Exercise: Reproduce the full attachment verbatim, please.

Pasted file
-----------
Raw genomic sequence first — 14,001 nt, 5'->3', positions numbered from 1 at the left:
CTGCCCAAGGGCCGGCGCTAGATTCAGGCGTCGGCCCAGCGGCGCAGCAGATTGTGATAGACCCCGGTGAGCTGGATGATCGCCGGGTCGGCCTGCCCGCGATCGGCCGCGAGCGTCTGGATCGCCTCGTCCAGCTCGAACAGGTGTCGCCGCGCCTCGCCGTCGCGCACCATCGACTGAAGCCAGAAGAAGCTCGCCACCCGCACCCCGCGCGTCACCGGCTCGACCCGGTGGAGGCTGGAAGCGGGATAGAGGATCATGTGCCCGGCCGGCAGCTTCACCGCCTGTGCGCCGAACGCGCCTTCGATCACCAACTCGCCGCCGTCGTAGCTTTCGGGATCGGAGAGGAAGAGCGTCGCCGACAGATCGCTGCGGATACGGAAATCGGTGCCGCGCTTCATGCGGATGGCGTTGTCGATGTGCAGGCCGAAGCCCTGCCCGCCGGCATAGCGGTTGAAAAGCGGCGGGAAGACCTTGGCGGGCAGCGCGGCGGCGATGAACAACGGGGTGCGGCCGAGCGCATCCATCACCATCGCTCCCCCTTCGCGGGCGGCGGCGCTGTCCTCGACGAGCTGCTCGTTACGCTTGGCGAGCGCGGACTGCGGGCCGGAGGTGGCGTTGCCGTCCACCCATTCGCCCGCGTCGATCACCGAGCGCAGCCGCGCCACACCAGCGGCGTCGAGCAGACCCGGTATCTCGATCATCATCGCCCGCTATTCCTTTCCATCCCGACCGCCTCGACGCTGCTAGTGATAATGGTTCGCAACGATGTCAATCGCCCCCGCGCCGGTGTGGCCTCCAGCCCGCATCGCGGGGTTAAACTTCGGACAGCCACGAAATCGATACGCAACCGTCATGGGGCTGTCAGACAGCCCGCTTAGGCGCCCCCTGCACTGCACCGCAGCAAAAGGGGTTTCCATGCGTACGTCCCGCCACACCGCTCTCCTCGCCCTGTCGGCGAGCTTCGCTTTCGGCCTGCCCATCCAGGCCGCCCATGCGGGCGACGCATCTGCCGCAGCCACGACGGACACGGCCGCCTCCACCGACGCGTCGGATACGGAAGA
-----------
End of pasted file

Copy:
Raw genomic sequence first — 14,001 nt, 5'->3', positions numbered from 1 at the left:
CTGCCCAAGGGCCGGCGCTAGATTCAGGCGTCGGCCCAGCGGCGCAGCAGATTGTGATAGACCCCGGTGAGCTGGATGATCGCCGGGTCGGCCTGCCCGCGATCGGCCGCGAGCGTCTGGATCGCCTCGTCCAGCTCGAACAGGTGTCGCCGCGCCTCGCCGTCGCGCACCATCGACTGAAGCCAGAAGAAGCTCGCCACCCGCACCCCGCGCGTCACCGGCTCGACCCGGTGGAGGCTGGAAGCGGGATAGAGGATCATGTGCCCGGCCGGCAGCTTCACCGCCTGTGCGCCGAACGCGCCTTCGATCACCAACTCGCCGCCGTCGTAGCTTTCGGGATCGGAGAGGAAGAGCGTCGCCGACAGATCGCTGCGGATACGGAAATCGGTGCCGCGCTTCATGCGGATGGCGTTGTCGATGTGCAGGCCGAAGCCCTGCCCGCCGGCATAGCGGTTGAAAAGCGGCGGGAAGACCTTGGCGGGCAGCGCGGCGGCGATGAACAACGGGGTGCGGCCGAGCGCATCCATCACCATCGCTCCCCCTTCGCGGGCGGCGGCGCTGTCCTCGACGAGCTGCTCGTTACGCTTGGCGAGCGCGGACTGCGGGCCGGAGGTGGCGTTGCCGTCCACCCATTCGCCCGCGTCGATCACCGAGCGCAGCCGCGCCACACCAGCGGCGTCGAGCAGACCCGGTATCTCGATCATCATCGCCCGCTATTCCTTTCCATCCCGACCGCCTCGACGCTGCTAGTGATAATGGTTCGCAACGATGTCAATCGCCCCCGCGCCGGTGTGGCCTCCAGCCCGCATCGCGGGGTTAAACTTCGGACAGCCACGAAATCGATACGCAACCGTCATGGGGCTGTCAGACAGCCCGCTTAGGCGCCCCCTGCACTGCACCGCAGCAAAAGGGGTTTCCATGCGTACGTCCCGCCACACCGCTCTCCTCGCCCTGTCGGCGAGCTTCGCTTTCGGCCTGCCCATCCAGGCCGCCCATGCGGGCGACGCATCTGCCGCAGCCACGACGGACACGGCCGCCTCCACCGACGCGTCGGATACGGAAGA